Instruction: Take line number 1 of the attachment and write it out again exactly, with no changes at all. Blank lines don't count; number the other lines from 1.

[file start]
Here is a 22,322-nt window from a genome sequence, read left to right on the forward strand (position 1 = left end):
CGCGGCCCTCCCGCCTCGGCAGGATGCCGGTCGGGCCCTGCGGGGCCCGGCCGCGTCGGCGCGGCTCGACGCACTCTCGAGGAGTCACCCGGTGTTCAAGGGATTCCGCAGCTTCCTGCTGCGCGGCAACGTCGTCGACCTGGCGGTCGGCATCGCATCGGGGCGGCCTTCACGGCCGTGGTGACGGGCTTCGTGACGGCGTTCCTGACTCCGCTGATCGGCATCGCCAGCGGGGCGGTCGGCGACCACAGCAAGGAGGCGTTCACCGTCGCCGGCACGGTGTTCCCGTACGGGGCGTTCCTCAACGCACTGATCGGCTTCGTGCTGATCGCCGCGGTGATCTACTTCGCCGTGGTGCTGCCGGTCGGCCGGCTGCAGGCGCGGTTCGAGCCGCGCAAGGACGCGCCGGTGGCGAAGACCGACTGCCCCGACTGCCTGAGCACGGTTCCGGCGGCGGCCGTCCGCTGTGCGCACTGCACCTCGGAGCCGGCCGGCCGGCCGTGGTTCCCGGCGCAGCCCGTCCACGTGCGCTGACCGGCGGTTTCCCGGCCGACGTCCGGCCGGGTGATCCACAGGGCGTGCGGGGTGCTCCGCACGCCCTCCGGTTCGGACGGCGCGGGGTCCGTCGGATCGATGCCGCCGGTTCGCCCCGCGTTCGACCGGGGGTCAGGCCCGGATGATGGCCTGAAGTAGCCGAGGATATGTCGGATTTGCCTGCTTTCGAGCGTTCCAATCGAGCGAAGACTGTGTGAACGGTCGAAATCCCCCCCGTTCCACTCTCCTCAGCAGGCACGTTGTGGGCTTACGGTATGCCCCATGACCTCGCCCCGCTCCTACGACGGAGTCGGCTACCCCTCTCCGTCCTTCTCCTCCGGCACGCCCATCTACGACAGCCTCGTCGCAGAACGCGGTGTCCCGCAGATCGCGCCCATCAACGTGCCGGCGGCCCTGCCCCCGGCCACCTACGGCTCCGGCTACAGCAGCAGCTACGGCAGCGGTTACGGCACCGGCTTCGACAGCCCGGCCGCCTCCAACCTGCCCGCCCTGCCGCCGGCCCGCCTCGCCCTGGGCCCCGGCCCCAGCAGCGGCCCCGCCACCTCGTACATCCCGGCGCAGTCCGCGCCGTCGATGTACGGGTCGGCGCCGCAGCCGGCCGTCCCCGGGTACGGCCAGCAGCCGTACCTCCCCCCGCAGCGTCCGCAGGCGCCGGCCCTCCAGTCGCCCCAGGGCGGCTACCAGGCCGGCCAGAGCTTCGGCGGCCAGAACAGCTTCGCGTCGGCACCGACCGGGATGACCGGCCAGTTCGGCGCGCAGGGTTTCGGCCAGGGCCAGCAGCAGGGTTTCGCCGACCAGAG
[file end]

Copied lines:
Here is a 22,322-nt window from a genome sequence, read left to right on the forward strand (position 1 = left end):